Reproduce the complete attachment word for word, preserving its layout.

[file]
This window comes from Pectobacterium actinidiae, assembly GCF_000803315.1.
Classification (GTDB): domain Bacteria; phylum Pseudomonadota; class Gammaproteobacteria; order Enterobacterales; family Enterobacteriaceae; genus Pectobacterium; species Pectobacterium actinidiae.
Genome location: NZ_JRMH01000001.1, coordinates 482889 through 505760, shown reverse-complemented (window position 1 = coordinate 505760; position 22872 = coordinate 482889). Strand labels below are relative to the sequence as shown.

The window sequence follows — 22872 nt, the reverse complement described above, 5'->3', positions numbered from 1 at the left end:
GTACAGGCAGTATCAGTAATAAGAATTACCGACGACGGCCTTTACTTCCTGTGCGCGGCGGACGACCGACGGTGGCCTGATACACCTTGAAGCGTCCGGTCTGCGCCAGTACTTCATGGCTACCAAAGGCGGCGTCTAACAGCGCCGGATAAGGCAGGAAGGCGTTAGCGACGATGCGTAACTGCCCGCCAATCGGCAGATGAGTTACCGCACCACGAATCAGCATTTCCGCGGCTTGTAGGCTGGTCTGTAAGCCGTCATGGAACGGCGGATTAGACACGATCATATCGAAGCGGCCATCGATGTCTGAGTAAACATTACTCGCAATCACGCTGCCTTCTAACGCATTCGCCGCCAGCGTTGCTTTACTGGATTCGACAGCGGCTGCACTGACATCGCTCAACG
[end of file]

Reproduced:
This window comes from Pectobacterium actinidiae, assembly GCF_000803315.1.
Classification (GTDB): domain Bacteria; phylum Pseudomonadota; class Gammaproteobacteria; order Enterobacterales; family Enterobacteriaceae; genus Pectobacterium; species Pectobacterium actinidiae.
Genome location: NZ_JRMH01000001.1, coordinates 482889 through 505760, shown reverse-complemented (window position 1 = coordinate 505760; position 22872 = coordinate 482889). Strand labels below are relative to the sequence as shown.

The window sequence follows — 22872 nt, the reverse complement described above, 5'->3', positions numbered from 1 at the left end:
GTACAGGCAGTATCAGTAATAAGAATTACCGACGACGGCCTTTACTTCCTGTGCGCGGCGGACGACCGACGGTGGCCTGATACACCTTGAAGCGTCCGGTCTGCGCCAGTACTTCATGGCTACCAAAGGCGGCGTCTAACAGCGCCGGATAAGGCAGGAAGGCGTTAGCGACGATGCGTAACTGCCCGCCAATCGGCAGATGAGTTACCGCACCACGAATCAGCATTTCCGCGGCTTGTAGGCTGGTCTGTAAGCCGTCATGGAACGGCGGATTAGACACGATCATATCGAAGCGGCCATCGATGTCTGAGTAAACATTACTCGCAATCACGCTGCCTTCTAACGCATTCGCCGCCAGCGTTGCTTTACTGGATTCGACAGCGGCTGCACTGACATCGCTCAACG